What did the chile pepper say to the fermented block of soybean paste?
Okay, that was really bad. I apologize.
But I didn’t come up with the anthropomorphized cartoon figures. The Gochujang Village of Sunchang did.
All this talk of gochujang brought back memories of our very quick, drop-by visit of Sunchang last fall. Sunchang is a small town in North Jeolla Province and the home of the Gochujang Village, a fairly new development that seeks to capitalize on Sunchang’s historical reputation for some of the best gochujang in Korea. Although it’s often used as part of a brand name, as in Chung Jung Won’s Sunchang Gochujang, it’s really a geographical marker. Chung Jung Won’s Sunchang Gochujang may very well come from Sunchang, but not all Sunchang gochujang is Chung Jung Won Sunchang Gochujang.
We arrived too late to visit the Institute of Sunchang Fermented Soybean Products, where you can take classes on how to make gochujang. But we did walk around the lobby and I bought my favorite stuffed “animal” ever, here shown as Carolyn’s friend. It’s a meju block, made of soybeans that have been boiled and then packed into a block to dry, age, and ferment. If you look closely, you’ll see that Meju has pink cheeks — she is wearing blush!
Afterwards, we walked through the “village,” which was comprised mainly of one or two streets of hanok or traditional houses with curving tiled roofs. Each house sold gochujang, as well as other pickled products made with gochujang. They all bragged that they made 전통고추장, jeontong gochujang, meaning in the traditional way. They all called out for us to come in and try their products. They all looked alike, so we just picked one and barged in.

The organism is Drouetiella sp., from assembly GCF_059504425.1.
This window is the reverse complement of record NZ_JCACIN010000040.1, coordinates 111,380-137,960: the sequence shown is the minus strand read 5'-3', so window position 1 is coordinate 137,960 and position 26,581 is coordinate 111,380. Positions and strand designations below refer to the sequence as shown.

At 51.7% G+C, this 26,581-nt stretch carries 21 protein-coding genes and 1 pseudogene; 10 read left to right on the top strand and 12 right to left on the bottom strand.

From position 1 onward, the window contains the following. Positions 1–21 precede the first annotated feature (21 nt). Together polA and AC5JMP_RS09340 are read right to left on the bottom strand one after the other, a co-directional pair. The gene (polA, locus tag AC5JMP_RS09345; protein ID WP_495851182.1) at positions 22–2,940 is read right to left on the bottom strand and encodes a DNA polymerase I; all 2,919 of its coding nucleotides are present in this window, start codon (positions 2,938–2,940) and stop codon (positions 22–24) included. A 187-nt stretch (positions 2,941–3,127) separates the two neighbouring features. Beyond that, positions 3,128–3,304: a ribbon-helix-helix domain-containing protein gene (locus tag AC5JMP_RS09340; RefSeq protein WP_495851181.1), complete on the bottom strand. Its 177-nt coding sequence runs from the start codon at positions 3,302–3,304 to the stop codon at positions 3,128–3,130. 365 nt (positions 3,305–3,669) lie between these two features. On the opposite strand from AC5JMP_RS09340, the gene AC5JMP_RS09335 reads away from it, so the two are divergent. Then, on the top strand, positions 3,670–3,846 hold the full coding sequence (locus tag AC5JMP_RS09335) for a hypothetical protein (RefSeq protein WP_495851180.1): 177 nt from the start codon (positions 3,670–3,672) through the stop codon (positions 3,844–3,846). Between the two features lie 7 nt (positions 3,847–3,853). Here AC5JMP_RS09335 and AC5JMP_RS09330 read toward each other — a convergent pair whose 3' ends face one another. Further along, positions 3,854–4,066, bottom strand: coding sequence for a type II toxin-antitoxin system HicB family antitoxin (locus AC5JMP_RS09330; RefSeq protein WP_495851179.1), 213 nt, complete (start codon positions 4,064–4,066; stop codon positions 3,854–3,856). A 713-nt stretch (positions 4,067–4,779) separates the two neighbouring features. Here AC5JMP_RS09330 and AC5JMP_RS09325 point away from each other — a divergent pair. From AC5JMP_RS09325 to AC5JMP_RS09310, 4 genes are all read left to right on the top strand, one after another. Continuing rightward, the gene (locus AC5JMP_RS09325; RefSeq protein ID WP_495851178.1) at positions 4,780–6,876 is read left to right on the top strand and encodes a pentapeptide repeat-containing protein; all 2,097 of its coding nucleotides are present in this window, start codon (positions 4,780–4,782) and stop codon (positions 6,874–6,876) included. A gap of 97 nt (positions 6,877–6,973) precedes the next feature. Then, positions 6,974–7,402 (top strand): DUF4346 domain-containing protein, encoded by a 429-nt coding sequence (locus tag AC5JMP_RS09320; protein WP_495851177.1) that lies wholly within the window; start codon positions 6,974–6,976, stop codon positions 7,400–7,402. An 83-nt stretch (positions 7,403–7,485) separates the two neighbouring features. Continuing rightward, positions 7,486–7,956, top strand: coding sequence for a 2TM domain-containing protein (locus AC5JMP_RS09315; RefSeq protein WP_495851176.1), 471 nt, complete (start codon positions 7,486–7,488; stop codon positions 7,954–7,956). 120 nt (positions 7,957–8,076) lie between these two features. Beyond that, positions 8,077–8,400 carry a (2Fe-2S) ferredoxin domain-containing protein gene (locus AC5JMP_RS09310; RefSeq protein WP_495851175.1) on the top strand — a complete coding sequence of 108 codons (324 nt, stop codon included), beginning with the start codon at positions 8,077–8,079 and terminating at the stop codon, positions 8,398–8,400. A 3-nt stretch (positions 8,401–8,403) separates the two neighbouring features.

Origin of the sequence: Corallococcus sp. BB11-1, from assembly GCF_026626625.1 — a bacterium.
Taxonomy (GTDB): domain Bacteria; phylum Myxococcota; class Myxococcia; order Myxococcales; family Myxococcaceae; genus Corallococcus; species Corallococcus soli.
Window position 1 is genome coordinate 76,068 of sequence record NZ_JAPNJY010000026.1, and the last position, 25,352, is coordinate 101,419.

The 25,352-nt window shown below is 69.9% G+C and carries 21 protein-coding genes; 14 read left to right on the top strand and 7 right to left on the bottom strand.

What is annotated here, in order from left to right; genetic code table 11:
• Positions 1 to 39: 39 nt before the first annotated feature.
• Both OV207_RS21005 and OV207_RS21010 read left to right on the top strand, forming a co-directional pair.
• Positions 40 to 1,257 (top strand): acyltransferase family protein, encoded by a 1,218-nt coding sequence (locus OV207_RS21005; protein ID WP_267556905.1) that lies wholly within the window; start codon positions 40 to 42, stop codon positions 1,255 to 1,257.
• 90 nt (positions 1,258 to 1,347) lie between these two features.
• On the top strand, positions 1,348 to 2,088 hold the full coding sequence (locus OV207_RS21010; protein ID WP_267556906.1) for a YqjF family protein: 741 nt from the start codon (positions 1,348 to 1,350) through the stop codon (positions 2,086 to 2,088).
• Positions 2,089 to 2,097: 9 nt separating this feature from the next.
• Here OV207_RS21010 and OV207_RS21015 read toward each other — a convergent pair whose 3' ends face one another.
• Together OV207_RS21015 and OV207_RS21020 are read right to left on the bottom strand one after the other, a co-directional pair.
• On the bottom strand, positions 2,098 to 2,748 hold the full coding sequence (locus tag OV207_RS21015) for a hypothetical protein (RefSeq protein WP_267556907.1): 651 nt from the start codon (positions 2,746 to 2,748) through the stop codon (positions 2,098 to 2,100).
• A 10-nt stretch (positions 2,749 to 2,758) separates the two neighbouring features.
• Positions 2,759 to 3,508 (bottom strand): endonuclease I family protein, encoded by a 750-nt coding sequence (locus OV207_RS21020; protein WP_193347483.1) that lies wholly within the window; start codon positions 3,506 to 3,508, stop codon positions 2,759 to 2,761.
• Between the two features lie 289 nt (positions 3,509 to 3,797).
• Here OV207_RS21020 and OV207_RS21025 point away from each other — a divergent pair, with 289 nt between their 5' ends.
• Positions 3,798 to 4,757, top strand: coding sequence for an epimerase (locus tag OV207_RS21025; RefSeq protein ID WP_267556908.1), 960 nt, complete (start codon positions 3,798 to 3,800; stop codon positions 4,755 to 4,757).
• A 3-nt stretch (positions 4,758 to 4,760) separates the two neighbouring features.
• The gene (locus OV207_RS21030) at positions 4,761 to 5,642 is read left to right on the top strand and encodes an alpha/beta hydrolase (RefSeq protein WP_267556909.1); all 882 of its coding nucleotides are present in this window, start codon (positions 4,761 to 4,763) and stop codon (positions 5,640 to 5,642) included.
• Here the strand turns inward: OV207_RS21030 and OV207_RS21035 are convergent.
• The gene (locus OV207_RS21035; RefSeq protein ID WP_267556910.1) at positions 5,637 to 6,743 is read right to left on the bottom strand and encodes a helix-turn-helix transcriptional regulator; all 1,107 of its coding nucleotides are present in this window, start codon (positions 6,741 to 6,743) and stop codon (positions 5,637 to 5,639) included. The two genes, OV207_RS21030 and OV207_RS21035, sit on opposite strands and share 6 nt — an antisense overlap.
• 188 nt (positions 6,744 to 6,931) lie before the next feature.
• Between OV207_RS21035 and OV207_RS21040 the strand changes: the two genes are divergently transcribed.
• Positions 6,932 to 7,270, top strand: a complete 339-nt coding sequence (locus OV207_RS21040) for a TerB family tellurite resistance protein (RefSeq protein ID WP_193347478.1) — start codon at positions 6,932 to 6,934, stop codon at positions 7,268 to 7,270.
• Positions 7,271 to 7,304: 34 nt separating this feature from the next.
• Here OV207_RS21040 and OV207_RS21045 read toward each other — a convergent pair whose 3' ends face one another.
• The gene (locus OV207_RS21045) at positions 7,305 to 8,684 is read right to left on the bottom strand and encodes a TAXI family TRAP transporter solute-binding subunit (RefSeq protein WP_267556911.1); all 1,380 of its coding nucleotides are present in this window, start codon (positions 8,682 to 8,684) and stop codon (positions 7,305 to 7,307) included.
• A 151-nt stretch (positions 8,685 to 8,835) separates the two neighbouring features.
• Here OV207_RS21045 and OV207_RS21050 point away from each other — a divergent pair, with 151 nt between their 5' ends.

They above are different types of jangajji, or vegetables and fruit that have been pickled with jang, which can mean ganjang/soy sauce or gochujang/red pepper paste. I wish I remembered what they are. We tasted each and every one, our tongues burning so that by the end, we could barely distinguish one from the other: garlic, plums, persimmons, pumpkin, and chi or wild aster. I loved a gochujang made with maesil plums, also known as ume in Japan. It was very sweet, but it had an interesting astringency that made it noticeably different from any other gochujang I’d ever had.
When we got home, I asked my mom what made Sunchang so famous for its gochujang. She said that the area gets great sunlight, which makes for great chile peppers. I have no idea how it’s possible for one area to get better sunlight than another just a few miles over, but its gochujang was sufficiently prized that the area’s tribute to the king was always in the form of gochujang.
I wonder, as the Korean government works steadfastly on trying to elevate Korean food internationally, why don’t they work on regional designations? France and Spain have standards for wines, jamon iberico, and other famous food products — Korea could set standards for Sunchang gochujang, Chejudo pork, Bongpyeong buckwheat noodles.
Anyway, the modern explanation for what makes Sunchang gochujang great? Watch the ad for Chung Jung Won’s Sunchang gochujang below.
Voice off camera: Hey grandma, how do you make gochujang?
Grandma: You put in rice, barley malt, red pepper powder, you just shove it all in! Growl!
V: Do you put in rice?
G: Of course, you put in rice!
V: But I heard people put in flour.
G: What!?! (Brandishing spoon.) After red pepper powder, the next most important ingredient is rice. Put flour in that?!?! Go away!
Hence, buy this brand of gochujang that promises to be made with rice!